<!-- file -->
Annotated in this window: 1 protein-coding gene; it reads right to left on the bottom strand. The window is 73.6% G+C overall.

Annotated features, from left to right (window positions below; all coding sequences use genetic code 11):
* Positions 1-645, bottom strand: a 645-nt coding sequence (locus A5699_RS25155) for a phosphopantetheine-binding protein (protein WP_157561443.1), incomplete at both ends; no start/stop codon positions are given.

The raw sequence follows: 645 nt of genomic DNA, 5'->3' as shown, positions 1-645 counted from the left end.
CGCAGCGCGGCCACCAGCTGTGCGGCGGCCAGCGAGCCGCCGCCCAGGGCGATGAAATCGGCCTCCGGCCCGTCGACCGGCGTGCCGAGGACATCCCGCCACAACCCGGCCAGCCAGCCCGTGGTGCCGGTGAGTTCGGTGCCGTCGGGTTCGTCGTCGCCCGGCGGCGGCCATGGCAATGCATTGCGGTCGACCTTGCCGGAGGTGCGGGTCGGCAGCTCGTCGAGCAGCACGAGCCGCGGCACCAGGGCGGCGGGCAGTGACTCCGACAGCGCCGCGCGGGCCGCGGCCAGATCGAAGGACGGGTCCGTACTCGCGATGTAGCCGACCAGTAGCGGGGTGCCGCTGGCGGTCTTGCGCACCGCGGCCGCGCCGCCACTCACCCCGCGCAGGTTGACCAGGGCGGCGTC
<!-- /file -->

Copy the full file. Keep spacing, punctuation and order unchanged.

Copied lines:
Annotated in this window: 1 protein-coding gene; it reads right to left on the bottom strand. The window is 73.6% G+C overall.

Annotated features, from left to right (window positions below; all coding sequences use genetic code 11):
* Positions 1-645, bottom strand: a 645-nt coding sequence (locus A5699_RS25155) for a phosphopantetheine-binding protein (protein WP_157561443.1), incomplete at both ends; no start/stop codon positions are given.

The raw sequence follows: 645 nt of genomic DNA, 5'->3' as shown, positions 1-645 counted from the left end.
CGCAGCGCGGCCACCAGCTGTGCGGCGGCCAGCGAGCCGCCGCCCAGGGCGATGAAATCGGCCTCCGGCCCGTCGACCGGCGTGCCGAGGACATCCCGCCACAACCCGGCCAGCCAGCCCGTGGTGCCGGTGAGTTCGGTGCCGTCGGGTTCGTCGTCGCCCGGCGGCGGCCATGGCAATGCATTGCGGTCGACCTTGCCGGAGGTGCGGGTCGGCAGCTCGTCGAGCAGCACGAGCCGCGGCACCAGGGCGGCGGGCAGTGACTCCGACAGCGCCGCGCGGGCCGCGGCCAGATCGAAGGACGGGTCCGTACTCGCGATGTAGCCGACCAGTAGCGGGGTGCCGCTGGCGGTCTTGCGCACCGCGGCCGCGCCGCCACTCACCCCGCGCAGGTTGACCAGGGCGGCGTC